Depression can rob you of your ability to even care―but don’t let it rob you of your livelihood, which is your ability to support yourself. You absolutely can work while being depressed, though it will be one of the most difficult things you will ever do. So, just do it.
“Too often we underestimate the power of a touch, a smile, a kind word, a listening ear, an honest compliment, or the smallest act of caring, all of which have the potential to turn a life around.”
When you’re depressed, there may be days where it feels impossible to even crawl out of bed―sometimes for weeks or months at a time. But caving into that feeling can cost you your job, which can cost you your place to live, which is how mental illness can make people homeless.
If you’re truly so depressed, that you physically cannot function, you need to get help. But, if you’re not quite there yet, it’s better to gather all your strength and make it to work at the very least. It may feel like the hardest thing you’ve ever done, but if you can manage it at all, it will save you tons of trouble in the long run.
Seek Assistance from the HR
The first step is to talk to your HR to see what kind of mental health benefits you’re entitled to.
If you have your insurance paperwork on hand, give it a read-through first, to maybe save yourself the trouble of taking the time to meet with the HR. If it turns out that you do have to meet with them, don’t feel the need to be specific―just inquire about the benefits.
If you have them, great―set something up. If you don’t, look into therapy on your own. Community mental health centers offer low-cost therapy or a sliding scale, if you need it.
Doing this is important―depression is an illness, not a character flaw, and getting help is an absolute must.
Rally Team You
Dealing with depression requires a support network of people who care about you. Your network may include your therapist, your partner, your parents, and your best friend.
But at work, you need someone you can lean on, someone you’ve had a bit of a social connection with before, someone whose judgment and discretion you can trust. This person is not for you to cry on every day―save that for your real Team You. This person functions as more of a coach at work.
Confide what you’re going through, and ask the person to check in with you once or twice a day, just to see how you’re doing, and to maybe look over your work on bad days when you can’t quite get there mentally. This person also has his/her own work to do, so don’t be a burden, but feel okay accepting the help that he or she is willing to give.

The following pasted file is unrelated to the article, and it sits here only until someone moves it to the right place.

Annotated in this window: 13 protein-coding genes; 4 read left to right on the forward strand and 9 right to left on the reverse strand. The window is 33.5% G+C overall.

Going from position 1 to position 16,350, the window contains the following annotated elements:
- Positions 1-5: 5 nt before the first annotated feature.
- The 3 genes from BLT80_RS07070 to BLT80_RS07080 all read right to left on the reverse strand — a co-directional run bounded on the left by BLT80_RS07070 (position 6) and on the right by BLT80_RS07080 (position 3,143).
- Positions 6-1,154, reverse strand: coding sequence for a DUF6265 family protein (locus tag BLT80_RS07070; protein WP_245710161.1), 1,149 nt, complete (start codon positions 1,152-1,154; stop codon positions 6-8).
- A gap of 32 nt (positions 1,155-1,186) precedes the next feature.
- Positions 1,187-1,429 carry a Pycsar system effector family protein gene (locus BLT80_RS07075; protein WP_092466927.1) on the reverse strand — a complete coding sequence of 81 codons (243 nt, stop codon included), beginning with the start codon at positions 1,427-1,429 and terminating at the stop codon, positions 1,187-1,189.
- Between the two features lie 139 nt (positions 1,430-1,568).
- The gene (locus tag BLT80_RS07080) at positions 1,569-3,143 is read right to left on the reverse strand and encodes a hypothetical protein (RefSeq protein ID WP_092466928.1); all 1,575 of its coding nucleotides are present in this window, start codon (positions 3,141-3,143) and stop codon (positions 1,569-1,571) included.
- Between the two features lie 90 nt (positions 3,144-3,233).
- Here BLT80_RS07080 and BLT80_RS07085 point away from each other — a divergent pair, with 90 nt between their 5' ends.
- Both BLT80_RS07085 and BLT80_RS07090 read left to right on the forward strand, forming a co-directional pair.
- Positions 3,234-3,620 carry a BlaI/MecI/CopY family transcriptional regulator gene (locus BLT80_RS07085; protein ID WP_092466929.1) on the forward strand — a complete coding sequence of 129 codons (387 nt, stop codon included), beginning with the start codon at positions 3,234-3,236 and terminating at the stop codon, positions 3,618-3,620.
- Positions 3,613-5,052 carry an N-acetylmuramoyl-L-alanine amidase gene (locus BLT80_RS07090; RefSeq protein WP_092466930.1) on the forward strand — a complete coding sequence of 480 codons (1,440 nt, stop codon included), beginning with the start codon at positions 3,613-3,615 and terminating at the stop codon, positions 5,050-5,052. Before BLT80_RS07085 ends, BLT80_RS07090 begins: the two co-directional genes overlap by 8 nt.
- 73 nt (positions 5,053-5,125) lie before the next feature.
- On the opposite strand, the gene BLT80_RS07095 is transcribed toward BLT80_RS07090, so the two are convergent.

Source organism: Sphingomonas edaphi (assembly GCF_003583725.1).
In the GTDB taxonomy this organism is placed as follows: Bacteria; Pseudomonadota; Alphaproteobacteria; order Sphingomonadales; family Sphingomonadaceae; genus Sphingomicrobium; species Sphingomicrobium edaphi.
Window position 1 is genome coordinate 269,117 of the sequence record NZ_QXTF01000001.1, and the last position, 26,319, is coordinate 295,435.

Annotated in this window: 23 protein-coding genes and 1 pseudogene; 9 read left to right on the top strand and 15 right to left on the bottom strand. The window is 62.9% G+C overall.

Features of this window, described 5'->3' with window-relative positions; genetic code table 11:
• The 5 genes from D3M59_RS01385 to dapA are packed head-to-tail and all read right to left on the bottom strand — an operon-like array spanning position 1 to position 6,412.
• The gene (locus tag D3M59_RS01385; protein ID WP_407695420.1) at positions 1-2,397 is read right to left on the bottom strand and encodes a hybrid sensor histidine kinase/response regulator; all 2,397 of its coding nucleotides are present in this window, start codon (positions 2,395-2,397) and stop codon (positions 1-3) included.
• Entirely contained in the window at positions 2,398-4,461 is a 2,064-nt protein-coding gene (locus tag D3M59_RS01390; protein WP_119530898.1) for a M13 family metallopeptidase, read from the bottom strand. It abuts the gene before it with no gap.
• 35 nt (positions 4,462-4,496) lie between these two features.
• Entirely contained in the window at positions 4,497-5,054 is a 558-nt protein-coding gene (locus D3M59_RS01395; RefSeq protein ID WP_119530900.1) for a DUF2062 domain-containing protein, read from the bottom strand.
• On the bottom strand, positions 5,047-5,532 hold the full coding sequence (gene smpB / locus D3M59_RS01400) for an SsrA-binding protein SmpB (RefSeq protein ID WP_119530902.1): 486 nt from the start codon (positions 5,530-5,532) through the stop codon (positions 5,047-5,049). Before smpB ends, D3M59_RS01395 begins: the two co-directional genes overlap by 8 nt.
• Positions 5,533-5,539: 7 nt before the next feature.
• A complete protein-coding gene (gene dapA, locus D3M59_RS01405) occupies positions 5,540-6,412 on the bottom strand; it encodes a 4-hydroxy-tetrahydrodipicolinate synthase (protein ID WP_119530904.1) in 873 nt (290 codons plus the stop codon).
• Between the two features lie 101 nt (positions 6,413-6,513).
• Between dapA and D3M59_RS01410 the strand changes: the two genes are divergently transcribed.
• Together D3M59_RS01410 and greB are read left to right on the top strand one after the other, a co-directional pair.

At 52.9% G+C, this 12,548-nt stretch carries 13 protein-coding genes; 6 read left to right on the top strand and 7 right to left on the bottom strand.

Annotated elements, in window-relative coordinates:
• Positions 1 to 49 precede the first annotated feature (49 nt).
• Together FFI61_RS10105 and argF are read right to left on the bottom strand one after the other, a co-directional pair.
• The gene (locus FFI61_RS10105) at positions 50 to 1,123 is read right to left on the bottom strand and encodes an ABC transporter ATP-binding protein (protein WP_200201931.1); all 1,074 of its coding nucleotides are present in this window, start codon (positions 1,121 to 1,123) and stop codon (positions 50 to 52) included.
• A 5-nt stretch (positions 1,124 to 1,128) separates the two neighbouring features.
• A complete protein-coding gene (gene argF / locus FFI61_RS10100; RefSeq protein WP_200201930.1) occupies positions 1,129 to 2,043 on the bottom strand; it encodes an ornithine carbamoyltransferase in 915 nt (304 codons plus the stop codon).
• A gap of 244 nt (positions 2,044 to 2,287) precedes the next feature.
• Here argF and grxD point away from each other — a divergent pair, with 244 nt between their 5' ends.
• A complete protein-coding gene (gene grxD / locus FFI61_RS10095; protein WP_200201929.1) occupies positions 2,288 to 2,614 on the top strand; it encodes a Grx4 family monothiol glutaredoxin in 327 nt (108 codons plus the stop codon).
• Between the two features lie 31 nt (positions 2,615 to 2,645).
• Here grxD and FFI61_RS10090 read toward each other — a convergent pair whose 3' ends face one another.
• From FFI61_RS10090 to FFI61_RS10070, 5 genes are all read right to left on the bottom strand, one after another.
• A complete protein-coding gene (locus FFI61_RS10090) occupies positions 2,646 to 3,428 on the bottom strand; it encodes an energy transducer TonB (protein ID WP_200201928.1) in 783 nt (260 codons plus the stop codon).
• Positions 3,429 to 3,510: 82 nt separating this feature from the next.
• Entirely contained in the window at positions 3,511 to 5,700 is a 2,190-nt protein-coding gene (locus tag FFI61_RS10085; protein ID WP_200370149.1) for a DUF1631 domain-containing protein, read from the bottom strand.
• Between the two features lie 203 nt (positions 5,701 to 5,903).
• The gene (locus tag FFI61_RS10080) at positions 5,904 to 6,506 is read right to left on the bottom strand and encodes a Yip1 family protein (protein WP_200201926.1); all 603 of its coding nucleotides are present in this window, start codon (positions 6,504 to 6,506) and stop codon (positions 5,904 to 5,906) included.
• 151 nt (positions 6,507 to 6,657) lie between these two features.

Keep Up Appearances
Depression robs you of your ability to care about pretty much anything, and what little care you can muster, is better spent on work quality rather than on whether your eyeliner is smudged.
On the other hand, you cannot go into work wearing sweatpants and a dirty pajama shirt―you have to at least meet the minimum guidelines of whatever ‘professional’ means in your field. This doesn’t mean it has to be difficult.
Ask a friend to come over and help you put together a section of your closet that contains only easy-wear work clothes. These should be outfits that are simple to put on, and don’t require adjustment and upkeep throughout the day. The fewer accessories the better.
If you can get away with not wearing makeup to work, now is a great time to take advantage of it. If you can’t, streamline your routine to the bare bones basics―maybe eyeliner, mascara, and lip balm. The idea is to make it really easy to get out of the house in the morning, so all you have to worry about is getting out of bed and doing it.
Take Care of Yourself
Maybe now is not the time to take on that extra project. It is important to be aware of your own limitations. Don’t feel guilty about not staying late. Make time to get some form of exercise, because the endorphin’s are sure to help.
Get some sleep. It’s harder than it sounds, but sometimes, getting better is half the battle won. The more you slow down now, the sooner you’ll be back to your old self. If your boss asks about the changes, you don’t have to divulge everything―just say you’re dealing with some health issues, and you appreciate the patience.
Depression is awful, especially when you’re the one in the midst of it. But it’s not uncommon, and chances are, at least some of the people around you have been there. Allow them to help you. So, accept that sometimes, things have to be about you for once, but they won’t be forever. Team You understands, and they wouldn’t have it any other way.